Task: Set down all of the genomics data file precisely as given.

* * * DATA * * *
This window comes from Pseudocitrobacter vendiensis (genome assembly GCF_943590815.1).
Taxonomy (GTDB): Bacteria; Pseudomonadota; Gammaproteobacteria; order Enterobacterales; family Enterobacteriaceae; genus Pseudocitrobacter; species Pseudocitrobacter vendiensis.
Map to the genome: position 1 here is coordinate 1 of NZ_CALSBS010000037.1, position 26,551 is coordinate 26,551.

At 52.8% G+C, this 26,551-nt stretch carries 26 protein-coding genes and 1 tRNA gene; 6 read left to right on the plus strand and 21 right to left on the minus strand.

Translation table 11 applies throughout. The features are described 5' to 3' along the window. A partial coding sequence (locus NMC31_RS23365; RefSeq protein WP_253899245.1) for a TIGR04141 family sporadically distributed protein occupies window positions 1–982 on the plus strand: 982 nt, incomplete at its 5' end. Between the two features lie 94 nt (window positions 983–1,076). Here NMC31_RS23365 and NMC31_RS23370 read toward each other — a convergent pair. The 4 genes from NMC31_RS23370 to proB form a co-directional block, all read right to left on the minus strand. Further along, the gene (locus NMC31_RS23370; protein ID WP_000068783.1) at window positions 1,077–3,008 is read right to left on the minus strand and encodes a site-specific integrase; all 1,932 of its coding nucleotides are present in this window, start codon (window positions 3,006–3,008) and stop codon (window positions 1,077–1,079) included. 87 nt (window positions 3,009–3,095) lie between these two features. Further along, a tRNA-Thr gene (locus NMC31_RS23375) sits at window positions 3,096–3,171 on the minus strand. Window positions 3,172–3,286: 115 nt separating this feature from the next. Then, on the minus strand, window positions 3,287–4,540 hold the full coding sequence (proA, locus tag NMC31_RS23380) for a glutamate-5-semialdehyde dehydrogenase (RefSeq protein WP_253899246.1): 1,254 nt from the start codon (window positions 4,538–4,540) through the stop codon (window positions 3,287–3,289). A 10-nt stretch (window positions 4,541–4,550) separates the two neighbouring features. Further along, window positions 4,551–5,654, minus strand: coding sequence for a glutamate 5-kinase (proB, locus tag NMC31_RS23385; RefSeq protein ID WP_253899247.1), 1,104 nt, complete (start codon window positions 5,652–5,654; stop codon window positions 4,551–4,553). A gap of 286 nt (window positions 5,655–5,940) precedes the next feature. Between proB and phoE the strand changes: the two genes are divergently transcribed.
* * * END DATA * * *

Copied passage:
This window comes from Pseudocitrobacter vendiensis (genome assembly GCF_943590815.1).
Taxonomy (GTDB): Bacteria; Pseudomonadota; Gammaproteobacteria; order Enterobacterales; family Enterobacteriaceae; genus Pseudocitrobacter; species Pseudocitrobacter vendiensis.
Map to the genome: position 1 here is coordinate 1 of NZ_CALSBS010000037.1, position 26,551 is coordinate 26,551.

At 52.8% G+C, this 26,551-nt stretch carries 26 protein-coding genes and 1 tRNA gene; 6 read left to right on the plus strand and 21 right to left on the minus strand.

Translation table 11 applies throughout. The features are described 5' to 3' along the window. A partial coding sequence (locus NMC31_RS23365; RefSeq protein WP_253899245.1) for a TIGR04141 family sporadically distributed protein occupies window positions 1–982 on the plus strand: 982 nt, incomplete at its 5' end. Between the two features lie 94 nt (window positions 983–1,076). Here NMC31_RS23365 and NMC31_RS23370 read toward each other — a convergent pair. The 4 genes from NMC31_RS23370 to proB form a co-directional block, all read right to left on the minus strand. Further along, the gene (locus NMC31_RS23370; protein ID WP_000068783.1) at window positions 1,077–3,008 is read right to left on the minus strand and encodes a site-specific integrase; all 1,932 of its coding nucleotides are present in this window, start codon (window positions 3,006–3,008) and stop codon (window positions 1,077–1,079) included. 87 nt (window positions 3,009–3,095) lie between these two features. Further along, a tRNA-Thr gene (locus NMC31_RS23375) sits at window positions 3,096–3,171 on the minus strand. Window positions 3,172–3,286: 115 nt separating this feature from the next. Then, on the minus strand, window positions 3,287–4,540 hold the full coding sequence (proA, locus tag NMC31_RS23380) for a glutamate-5-semialdehyde dehydrogenase (RefSeq protein WP_253899246.1): 1,254 nt from the start codon (window positions 4,538–4,540) through the stop codon (window positions 3,287–3,289). A 10-nt stretch (window positions 4,541–4,550) separates the two neighbouring features. Further along, window positions 4,551–5,654, minus strand: coding sequence for a glutamate 5-kinase (proB, locus tag NMC31_RS23385; RefSeq protein ID WP_253899247.1), 1,104 nt, complete (start codon window positions 5,652–5,654; stop codon window positions 4,551–4,553). A gap of 286 nt (window positions 5,655–5,940) precedes the next feature. Between proB and phoE the strand changes: the two genes are divergently transcribed.